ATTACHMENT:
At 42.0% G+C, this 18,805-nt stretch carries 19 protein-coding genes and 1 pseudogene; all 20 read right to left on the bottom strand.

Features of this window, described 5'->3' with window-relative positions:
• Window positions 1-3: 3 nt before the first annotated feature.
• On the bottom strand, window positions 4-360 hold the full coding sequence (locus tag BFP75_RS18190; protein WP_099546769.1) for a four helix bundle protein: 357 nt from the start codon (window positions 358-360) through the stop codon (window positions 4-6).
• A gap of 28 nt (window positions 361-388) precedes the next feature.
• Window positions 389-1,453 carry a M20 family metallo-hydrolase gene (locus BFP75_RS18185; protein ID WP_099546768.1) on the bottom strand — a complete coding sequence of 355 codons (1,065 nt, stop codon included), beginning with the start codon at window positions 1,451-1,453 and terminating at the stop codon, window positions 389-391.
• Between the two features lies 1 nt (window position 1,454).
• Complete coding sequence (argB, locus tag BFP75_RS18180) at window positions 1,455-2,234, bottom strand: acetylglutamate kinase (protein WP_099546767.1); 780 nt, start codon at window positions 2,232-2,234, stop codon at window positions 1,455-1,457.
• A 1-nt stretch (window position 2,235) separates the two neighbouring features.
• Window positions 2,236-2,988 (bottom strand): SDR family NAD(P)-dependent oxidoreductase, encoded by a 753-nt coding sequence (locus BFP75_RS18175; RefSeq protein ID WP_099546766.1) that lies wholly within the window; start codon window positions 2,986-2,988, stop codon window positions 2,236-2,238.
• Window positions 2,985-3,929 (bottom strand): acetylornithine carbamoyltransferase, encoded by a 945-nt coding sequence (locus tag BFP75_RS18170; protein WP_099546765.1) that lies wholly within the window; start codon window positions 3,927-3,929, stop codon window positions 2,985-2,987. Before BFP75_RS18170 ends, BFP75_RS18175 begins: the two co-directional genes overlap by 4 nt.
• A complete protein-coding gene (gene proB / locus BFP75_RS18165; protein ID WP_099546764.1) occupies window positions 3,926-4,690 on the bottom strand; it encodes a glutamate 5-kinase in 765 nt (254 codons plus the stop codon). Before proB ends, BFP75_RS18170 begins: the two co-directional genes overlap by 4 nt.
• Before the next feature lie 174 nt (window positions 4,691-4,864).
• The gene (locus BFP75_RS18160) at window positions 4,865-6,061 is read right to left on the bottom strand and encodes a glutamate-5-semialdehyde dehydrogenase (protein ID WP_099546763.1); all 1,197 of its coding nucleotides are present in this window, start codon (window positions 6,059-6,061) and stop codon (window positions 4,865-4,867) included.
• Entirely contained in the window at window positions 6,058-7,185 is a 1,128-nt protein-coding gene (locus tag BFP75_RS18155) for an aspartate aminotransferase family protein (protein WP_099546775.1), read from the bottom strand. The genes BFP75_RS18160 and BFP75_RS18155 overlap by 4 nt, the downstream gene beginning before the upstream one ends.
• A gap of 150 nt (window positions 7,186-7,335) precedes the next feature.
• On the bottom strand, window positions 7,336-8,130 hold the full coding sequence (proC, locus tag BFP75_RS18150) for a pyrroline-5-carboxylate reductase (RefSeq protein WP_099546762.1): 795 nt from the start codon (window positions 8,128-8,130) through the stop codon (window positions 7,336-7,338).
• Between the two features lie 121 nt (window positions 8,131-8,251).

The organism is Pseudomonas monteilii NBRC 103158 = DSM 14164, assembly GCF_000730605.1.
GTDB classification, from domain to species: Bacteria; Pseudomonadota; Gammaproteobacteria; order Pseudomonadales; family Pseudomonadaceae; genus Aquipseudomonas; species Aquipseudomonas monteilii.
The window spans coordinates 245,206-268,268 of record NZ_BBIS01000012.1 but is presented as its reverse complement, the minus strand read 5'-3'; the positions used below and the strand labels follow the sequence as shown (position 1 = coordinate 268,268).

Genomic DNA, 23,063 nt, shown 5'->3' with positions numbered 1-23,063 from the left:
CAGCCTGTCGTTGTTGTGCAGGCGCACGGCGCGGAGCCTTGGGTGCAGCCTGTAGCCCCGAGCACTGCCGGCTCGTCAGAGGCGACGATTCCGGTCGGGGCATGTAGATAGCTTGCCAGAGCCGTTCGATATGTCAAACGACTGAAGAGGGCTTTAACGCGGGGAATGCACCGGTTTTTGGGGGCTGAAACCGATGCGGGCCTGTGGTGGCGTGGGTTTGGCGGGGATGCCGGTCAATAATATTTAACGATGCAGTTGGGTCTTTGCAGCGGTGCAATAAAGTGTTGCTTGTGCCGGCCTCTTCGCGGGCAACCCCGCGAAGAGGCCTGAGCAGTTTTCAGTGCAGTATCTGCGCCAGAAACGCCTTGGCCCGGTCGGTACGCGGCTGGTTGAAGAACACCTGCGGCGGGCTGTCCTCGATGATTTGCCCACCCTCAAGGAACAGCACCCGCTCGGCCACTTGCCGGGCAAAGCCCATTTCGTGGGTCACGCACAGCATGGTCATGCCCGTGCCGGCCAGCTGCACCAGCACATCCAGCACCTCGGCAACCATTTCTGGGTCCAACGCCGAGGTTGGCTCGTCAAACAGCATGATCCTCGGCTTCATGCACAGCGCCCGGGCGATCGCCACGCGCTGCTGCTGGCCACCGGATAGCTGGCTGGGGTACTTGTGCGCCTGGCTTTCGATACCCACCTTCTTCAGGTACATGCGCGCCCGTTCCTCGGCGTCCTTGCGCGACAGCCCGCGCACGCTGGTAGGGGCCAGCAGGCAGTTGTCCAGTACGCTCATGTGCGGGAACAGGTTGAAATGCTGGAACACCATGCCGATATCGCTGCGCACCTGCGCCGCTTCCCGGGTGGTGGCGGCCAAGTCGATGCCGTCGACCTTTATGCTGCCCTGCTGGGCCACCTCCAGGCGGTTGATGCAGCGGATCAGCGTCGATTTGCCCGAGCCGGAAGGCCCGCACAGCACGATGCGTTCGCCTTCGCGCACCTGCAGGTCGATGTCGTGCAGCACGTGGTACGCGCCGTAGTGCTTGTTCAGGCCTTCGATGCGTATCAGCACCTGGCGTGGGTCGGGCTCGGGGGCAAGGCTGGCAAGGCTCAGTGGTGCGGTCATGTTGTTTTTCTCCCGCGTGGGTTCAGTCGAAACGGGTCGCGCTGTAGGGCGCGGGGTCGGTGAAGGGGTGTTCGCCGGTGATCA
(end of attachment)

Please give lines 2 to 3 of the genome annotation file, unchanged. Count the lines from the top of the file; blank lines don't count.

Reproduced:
Features of this window, described 5'->3' with window-relative positions:
• Window positions 1-3: 3 nt before the first annotated feature.